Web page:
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  1. The Brazilian Amazon provides important hydrological cycle functions, including precipitation regimes that bring water to the people and environment and are critical to moisture recycling and transport, and represents an important variable for climate models to simulate accurately. This paper evaluates the performance of 13 Coupled Model Intercomparison Project Phase 6 (CMIP6) models. This is done by discussing results from spatial pattern mapping, Taylor diagram analysis and Taylor skill score, annual climatology comparison, cumulative distribution analysis, and empirical orthogonal function (EOF) analysis. Precipitation analysis shows: (1) This region displays higher rainfall in the north-northwest and drier conditions in the south. Models tend to underestimate northern values or overestimate the central to northwest averages. (2) The southern Amazon has a more defined dry season (June, July, and August) and wet season (December, January, and February) and models simulate this well. The northern Amazon dry season tends to occur in August, September, and October and the wet season occurs in March, April, and May, and models are not able to capture the climatology as well. Models tend to produce too much rainfall at the start of the wet season and tend to either over- or under-estimate the dry season, although ensemble meansmore »typically display the overall pattern more precisely. (3) Models struggle to capture extreme values of precipitation except when precipitation values are close to 0. (4) EOF analysis shows that models capture the dominant mode of variability, which was the annual cycle or South American Monsoon System. (5) When all evaluation metrics are considered, the models that perform best are CESM2, MIROC6, MRIESM20, SAM0UNICON, and the ensemble mean. This paper supports research in determining the most up-to-date CMIP6 model performance of precipitation regime for 1981–2014 for the Brazilian Amazon. Results will aid in understanding future projections of precipitation for the selected subset of global climate models and allow scientists to construct reliable model ensembles, as precipitation plays a role in many sectors of the economy, including the ecosystem, agriculture, energy, and water security.« less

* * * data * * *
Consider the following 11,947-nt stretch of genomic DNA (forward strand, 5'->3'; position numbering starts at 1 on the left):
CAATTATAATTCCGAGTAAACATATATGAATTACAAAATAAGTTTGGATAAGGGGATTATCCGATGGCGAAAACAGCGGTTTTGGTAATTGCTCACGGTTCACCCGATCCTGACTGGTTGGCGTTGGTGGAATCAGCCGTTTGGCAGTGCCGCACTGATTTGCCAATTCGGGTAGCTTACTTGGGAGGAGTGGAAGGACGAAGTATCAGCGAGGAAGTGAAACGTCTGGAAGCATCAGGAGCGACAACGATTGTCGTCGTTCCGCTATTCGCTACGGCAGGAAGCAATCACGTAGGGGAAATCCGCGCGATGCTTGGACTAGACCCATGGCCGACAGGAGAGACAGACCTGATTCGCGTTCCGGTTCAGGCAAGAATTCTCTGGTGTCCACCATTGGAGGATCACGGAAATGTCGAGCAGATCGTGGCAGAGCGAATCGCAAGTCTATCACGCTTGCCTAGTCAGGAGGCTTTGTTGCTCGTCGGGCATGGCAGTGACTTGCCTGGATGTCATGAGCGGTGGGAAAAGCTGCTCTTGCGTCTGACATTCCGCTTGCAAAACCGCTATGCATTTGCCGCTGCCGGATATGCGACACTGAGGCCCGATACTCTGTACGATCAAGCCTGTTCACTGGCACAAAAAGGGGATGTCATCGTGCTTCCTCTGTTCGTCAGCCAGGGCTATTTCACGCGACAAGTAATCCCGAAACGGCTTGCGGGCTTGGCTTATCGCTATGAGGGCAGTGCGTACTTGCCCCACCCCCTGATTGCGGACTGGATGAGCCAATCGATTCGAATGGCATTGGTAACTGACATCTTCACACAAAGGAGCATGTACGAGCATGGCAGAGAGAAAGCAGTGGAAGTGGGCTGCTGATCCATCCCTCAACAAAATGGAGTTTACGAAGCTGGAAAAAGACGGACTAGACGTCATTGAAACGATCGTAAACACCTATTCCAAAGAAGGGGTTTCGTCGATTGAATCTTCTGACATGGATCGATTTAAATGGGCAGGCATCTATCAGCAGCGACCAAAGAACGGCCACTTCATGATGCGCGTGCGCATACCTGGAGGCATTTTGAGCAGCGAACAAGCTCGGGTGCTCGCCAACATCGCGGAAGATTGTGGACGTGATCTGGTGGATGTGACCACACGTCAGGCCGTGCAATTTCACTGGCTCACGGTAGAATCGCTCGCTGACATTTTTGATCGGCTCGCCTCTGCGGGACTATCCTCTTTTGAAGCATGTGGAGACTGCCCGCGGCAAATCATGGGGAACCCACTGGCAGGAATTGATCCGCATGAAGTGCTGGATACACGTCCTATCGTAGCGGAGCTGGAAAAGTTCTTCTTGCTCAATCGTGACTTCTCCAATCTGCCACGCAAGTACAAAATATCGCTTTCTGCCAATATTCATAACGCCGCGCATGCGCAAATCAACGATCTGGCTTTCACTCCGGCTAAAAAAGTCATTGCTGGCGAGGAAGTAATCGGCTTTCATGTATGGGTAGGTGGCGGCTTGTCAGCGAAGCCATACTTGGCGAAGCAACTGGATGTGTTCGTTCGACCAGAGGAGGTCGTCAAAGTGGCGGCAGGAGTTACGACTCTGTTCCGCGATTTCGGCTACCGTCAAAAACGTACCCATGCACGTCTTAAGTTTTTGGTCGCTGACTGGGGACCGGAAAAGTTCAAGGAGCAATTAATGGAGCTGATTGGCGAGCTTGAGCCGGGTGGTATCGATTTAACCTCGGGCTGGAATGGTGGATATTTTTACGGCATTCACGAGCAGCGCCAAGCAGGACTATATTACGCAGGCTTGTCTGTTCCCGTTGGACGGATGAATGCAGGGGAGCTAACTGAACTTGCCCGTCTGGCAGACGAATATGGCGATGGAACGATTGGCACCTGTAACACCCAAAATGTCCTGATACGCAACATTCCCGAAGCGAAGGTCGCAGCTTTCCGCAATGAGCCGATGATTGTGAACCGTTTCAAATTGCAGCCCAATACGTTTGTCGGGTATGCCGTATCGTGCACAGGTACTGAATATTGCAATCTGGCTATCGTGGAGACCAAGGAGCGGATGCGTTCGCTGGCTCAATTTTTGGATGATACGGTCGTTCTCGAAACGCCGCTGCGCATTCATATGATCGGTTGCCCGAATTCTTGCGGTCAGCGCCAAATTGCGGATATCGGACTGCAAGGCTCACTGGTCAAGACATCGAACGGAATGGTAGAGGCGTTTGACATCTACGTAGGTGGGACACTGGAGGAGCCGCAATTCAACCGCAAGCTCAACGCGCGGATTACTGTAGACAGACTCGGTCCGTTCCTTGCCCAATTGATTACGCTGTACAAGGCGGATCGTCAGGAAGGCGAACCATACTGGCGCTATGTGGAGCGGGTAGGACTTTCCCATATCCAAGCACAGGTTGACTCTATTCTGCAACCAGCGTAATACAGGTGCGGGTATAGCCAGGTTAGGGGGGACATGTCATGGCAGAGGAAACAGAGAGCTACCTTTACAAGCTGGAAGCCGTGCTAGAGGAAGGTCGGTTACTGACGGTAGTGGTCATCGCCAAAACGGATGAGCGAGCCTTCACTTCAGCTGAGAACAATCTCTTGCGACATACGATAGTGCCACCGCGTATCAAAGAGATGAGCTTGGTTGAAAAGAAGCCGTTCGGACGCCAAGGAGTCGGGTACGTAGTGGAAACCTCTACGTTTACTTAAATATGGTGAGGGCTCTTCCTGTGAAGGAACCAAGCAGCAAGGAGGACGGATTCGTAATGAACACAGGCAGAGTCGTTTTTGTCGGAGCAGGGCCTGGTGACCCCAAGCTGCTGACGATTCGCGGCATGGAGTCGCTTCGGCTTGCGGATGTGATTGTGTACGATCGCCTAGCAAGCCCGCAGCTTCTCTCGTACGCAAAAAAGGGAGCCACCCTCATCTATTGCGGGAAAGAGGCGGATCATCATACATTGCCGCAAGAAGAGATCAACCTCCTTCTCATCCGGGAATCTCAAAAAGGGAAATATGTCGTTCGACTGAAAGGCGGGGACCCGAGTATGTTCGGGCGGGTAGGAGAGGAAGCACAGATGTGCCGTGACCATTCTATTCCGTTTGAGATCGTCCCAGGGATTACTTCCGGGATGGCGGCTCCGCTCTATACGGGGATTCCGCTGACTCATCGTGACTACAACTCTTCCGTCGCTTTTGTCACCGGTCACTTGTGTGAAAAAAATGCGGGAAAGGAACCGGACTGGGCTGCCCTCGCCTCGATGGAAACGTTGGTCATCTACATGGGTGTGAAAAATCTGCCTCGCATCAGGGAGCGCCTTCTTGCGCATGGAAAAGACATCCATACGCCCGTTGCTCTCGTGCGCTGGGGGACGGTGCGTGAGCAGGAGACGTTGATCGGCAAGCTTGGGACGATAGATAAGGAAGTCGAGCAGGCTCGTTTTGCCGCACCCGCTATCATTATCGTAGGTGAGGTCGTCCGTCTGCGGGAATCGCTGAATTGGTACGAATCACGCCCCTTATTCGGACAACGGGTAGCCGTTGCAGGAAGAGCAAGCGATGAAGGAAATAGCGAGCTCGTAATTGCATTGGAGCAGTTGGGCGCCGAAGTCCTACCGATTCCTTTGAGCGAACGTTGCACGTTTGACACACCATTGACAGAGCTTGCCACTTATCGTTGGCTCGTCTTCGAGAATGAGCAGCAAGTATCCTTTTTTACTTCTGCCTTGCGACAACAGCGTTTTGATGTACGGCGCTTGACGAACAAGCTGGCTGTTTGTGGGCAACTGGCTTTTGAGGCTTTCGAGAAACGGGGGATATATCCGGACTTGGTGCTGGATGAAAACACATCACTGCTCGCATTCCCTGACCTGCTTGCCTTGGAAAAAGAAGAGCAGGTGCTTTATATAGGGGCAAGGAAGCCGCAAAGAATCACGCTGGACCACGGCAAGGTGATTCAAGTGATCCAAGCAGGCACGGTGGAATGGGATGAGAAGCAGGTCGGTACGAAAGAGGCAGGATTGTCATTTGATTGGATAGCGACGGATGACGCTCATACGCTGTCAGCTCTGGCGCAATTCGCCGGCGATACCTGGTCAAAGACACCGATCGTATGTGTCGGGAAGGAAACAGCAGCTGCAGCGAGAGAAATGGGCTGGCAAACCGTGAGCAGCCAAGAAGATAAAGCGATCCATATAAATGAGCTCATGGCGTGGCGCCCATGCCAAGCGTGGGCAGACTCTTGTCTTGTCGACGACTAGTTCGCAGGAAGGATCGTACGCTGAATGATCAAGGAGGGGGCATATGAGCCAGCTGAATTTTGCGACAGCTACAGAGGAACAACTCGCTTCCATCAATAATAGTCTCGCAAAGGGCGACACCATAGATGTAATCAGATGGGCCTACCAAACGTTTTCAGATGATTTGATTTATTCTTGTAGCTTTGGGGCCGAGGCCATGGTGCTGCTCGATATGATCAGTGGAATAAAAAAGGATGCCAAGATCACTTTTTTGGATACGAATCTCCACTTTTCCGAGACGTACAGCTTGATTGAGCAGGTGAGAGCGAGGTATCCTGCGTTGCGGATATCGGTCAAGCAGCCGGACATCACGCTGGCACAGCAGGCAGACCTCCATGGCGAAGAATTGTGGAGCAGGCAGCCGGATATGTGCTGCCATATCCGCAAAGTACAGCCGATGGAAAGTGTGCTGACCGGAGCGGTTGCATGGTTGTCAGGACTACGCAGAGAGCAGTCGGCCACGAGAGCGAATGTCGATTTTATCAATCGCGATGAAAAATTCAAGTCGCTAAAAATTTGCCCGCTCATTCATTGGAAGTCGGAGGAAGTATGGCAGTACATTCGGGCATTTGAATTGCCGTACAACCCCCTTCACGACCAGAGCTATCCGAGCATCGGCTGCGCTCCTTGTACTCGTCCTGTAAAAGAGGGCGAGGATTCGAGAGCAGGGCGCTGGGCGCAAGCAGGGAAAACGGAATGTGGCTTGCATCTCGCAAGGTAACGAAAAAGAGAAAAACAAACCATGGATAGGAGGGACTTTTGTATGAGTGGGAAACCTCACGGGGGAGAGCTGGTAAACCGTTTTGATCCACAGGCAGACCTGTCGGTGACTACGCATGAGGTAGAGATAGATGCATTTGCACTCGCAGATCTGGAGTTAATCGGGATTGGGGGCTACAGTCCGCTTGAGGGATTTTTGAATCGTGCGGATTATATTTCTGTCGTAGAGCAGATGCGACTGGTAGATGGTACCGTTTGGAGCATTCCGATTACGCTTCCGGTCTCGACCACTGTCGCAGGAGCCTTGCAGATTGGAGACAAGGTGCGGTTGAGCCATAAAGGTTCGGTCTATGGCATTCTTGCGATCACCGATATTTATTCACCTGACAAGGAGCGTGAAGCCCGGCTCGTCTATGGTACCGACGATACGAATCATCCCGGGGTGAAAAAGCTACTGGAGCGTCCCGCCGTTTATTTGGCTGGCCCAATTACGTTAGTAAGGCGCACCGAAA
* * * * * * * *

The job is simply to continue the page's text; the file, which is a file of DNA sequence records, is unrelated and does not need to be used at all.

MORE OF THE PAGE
Free, publicly-accessible full text available August 1, 2023
  2. Evapotranspiration (ET) connects the land to the atmosphere, linking water, energy, and carbon cycles. ET is an essential climate variable with a fundamental importance, and accurate assessments of the spatiotemporal trends and variability in ET are needed from regional to continental scales. This study compared eight global actual ET datasets (ETgl) and the average actual ET ensemble (ETens) based on remote sensing, climate reanalysis, land-surface, and biophysical models to ET computed from basin-scale water balance (ETwb) in South America on monthly time scale. The 50 small-to-large basins covered major rivers and different biomes and climate types. We also examined the magnitude, seasonality, and interannual variability of ET, comparing ETgl and ETens with ETwb. Global ET datasets were evaluated between 2003 and 2014 from the following datasets: Breathing Earth System Simulator (BESS), ECMWF Reanalysis 5 (ERA5), Global Land Data Assimilation System (GLDAS), Global Land Evaporation Amsterdam Model (GLEAM), MOD16, Penman–Monteith–Leuning (PML), Operational Simplified Surface Energy Balance (SSEBop) and Terra Climate. By using ETwb as a basis for comparison, correlation coefficients ranged from 0.45 (SSEBop) to 0.60 (ETens), and RMSE ranged from 35.6 (ETens) to 40.5 mm·month−1 (MOD16). Overall, ETgl estimates ranged from 0 to 150 mm·month−1 in most basins in Southmore »America, while ETwb estimates showed maximum rates up to 250 mm·month−1. ETgl varied by hydroclimatic regions: (i) basins located in humid climates with low seasonality in precipitation, including the Amazon, Uruguay, and South Atlantic basins, yielded weak correlation coefficients between monthly ETgl and ETwb, and (ii) tropical and semiarid basins (areas where precipitation demonstrates a strong seasonality, as in the São Francisco, Northeast Atlantic, Paraná/Paraguay, and Tocantins basins) yielded moderate-to-strong correlation coefficients. An assessment of the interannual variability demonstrated a disagreement between ETgl and ETwb in the humid tropics (in the Amazon), with ETgl showing a wide range of interannual variability. However, in tropical, subtropical, and semiarid climates, including the Tocantins, São Francisco, Paraná, Paraguay, Uruguay, and Atlantic basins (Northeast, East, and South), we found a stronger agreement between ETgl and ETwb for interannual variability. Assessing ET datasets enables the understanding of land–atmosphere exchanges in South America, to improvement of ET estimation and monitoring for water management.« less
    Free, publicly-accessible full text available June 1, 2023
  3. Free, publicly-accessible full text available February 1, 2023